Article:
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Why does an electric charge stop moving?

  1. Mar 18, 2014 #1
    If an electric charge is placed into an electric field of a charge that has been around for a while, it will start to move until equilibrium is reached, or until it's field has propagated out as far as the other charge. Note that the charges are connected by some non-conductive material.

    Why/how does the charge stop moving?

    Thanks.
     
    Last edited: Mar 18, 2014
  2. jcsd
  3. Mar 18, 2014 #2

    Drakkith

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    If the charges are opposite, they will both accelerate until they collide with each other and form an atom, which would be "equilibrium". If the charges are alike, then both will accelerate away from each other forever, with the magnitude of the acceleration dropping as the distance between the two charges increases, but never reaching zero.
     
  4. Mar 18, 2014 #3
    The charges are connected. Forgot to put that originally.
     
  5. Mar 18, 2014 #4

    Drakkith

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    We talking about point charges, IE electrons and protons, or about macroscopic objects that happen to be charged?
     
  6. Mar 18, 2014 #5
    Two wires, two point charges, two things that are charged. This is for a final, and I'm having difficulty remember all the details of what was discussed, which is why I'm having trouble remembering why. I think the teacher did it with two wires connected to a non conductive material. After the first wire's field had propagated, the second wire was turned on. (No, this isn't in the book)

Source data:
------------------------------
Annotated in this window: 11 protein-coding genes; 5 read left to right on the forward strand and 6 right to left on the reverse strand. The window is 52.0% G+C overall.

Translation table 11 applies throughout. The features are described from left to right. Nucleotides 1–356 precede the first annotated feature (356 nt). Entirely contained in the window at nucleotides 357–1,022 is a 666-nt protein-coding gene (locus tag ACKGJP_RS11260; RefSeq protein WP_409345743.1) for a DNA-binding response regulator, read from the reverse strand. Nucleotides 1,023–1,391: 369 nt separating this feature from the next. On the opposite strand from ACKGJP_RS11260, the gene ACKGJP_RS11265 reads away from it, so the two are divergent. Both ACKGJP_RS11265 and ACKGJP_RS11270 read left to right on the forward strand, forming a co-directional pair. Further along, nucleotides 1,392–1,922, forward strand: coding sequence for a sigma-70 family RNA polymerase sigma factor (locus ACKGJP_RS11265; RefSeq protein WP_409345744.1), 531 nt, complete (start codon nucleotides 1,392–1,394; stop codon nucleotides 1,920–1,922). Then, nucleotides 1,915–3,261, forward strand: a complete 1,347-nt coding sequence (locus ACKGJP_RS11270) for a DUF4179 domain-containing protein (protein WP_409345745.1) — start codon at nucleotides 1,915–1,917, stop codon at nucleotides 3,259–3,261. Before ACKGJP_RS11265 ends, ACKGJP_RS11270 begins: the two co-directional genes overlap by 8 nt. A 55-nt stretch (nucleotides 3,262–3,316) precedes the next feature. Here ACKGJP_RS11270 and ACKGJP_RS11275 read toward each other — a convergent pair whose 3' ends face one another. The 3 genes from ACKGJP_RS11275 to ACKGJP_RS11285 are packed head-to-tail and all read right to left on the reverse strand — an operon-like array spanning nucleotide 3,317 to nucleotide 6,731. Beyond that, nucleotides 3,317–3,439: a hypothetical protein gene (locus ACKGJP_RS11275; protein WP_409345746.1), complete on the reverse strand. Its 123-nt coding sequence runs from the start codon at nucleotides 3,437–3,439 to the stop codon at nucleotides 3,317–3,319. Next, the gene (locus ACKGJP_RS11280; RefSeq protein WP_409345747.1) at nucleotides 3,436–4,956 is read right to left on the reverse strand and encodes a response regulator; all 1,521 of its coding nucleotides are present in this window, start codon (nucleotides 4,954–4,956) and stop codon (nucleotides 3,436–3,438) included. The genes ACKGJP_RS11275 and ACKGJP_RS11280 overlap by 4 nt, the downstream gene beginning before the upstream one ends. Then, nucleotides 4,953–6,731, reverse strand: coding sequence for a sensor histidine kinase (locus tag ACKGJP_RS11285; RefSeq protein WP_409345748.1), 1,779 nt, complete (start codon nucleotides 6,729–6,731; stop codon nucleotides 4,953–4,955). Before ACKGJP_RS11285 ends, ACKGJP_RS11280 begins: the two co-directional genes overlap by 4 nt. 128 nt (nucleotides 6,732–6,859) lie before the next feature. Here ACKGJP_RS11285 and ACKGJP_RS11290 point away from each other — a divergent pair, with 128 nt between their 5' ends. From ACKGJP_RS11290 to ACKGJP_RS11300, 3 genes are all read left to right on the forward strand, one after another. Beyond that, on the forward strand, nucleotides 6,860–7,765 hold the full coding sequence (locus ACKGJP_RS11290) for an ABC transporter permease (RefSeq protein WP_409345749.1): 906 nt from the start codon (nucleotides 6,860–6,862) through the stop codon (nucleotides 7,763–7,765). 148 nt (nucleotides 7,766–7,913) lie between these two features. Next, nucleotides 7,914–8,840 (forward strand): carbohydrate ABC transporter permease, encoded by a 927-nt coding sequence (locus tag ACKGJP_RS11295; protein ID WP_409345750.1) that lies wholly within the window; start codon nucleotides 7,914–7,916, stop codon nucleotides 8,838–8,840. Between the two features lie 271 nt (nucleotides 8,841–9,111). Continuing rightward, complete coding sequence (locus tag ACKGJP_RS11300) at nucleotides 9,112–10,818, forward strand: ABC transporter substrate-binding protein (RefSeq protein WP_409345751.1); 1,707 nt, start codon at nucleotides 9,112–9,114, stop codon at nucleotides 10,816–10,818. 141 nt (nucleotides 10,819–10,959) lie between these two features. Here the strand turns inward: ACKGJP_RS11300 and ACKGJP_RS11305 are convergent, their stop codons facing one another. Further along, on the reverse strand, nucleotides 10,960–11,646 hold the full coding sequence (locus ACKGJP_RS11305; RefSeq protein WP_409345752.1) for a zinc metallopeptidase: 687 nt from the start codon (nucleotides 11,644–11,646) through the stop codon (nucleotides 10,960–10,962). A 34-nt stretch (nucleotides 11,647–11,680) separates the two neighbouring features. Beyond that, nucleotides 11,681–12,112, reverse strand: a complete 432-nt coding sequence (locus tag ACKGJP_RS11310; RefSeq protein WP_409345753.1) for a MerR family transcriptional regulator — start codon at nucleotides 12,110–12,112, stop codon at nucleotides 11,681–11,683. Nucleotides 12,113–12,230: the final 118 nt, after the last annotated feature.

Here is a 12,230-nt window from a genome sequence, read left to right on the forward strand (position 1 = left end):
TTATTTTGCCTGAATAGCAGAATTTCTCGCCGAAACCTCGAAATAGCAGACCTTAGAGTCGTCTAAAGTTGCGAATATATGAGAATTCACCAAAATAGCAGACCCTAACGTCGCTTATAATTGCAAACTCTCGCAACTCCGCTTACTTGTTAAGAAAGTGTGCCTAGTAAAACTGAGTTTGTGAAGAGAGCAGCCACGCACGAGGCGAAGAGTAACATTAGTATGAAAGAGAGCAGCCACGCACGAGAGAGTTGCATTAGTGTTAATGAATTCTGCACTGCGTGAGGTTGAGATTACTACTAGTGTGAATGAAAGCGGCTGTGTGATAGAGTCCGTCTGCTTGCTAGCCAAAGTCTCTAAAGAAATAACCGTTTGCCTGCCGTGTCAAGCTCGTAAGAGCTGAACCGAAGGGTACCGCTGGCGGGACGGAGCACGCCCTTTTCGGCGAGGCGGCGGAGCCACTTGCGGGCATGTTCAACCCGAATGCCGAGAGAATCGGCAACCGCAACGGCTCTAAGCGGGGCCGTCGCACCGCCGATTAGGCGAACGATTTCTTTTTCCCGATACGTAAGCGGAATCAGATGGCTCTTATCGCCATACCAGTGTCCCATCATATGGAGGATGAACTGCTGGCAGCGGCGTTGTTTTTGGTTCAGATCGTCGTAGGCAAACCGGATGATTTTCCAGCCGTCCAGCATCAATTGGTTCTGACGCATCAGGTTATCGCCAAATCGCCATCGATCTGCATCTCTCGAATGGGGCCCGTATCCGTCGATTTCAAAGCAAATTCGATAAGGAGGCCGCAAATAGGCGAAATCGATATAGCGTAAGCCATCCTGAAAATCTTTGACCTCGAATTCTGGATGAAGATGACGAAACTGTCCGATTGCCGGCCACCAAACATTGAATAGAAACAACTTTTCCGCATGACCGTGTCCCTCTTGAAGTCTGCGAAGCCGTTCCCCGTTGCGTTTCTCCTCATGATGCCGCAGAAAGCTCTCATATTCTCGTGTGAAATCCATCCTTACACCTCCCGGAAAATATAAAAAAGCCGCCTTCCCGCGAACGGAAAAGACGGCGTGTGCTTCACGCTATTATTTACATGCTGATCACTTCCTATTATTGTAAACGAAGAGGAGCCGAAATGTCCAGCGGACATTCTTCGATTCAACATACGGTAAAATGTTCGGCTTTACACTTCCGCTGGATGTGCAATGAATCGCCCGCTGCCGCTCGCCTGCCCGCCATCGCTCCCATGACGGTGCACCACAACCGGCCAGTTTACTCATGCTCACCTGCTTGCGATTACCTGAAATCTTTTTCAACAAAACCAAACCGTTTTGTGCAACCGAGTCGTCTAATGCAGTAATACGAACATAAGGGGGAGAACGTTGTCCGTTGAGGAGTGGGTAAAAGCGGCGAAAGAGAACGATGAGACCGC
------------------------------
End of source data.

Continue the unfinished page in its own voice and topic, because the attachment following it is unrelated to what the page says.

7. Mar 18, 2014 #6

    Drakkith

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    Unfortunately the details are important. Performing this experiment on two electrically charged wires in a laboratory is much different than two point charges in free space. If you'd like to, feel free to construct a specific scenario and ask about it.
     
  8. Mar 18, 2014 #7
    It's all conceptual, and thus in space. All I need is why the apparatus stops moving once the second field has propagated. I'm sure the reason doesn't differ much depending on how the apparatus is designed in the conceptual world.
     
  9. Mar 18, 2014 #8

    Drakkith

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    The 2nd field never stops propagating since the EM force has an infinite range while changes in the field propagate at a finite speed.
     
  10. Mar 18, 2014 #9
    But the apparatus, which would begin to move in the time it takes for the second to propagate, would stop moving. I need to know how/why. I realize once it passes the other charged object it still keeps going.
     
  11. Mar 18, 2014 #10

    Vanadium 50

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    You're asking us to explain "how/why" before you have described "what". We can't do that - like Drakkith says, the details are important.
     
  12. Mar 18, 2014 #11

    Drakkith

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    The only way for the apparatus to stop moving, as far as I can tell, would be for it to lose energy by emitting EM radiation. Otherwise it would keep spinning or oscillating forever. It's hard to say since we don't have a specific setup.
     
  13. Mar 19, 2014 #12

    sophiecentaur

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    I don't understand why you think it would stop moving. The only thing to stop the object moving (in the absence of other forces, would be if the charges were opposite and they bump into each other.
    As usual, a diagram would help a lot.
     
  14. Mar 19, 2014 #13

    Vanadium 50

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    Let's wait for the OP to describe the system. Completely describe the system. Guessing won't help him.
     
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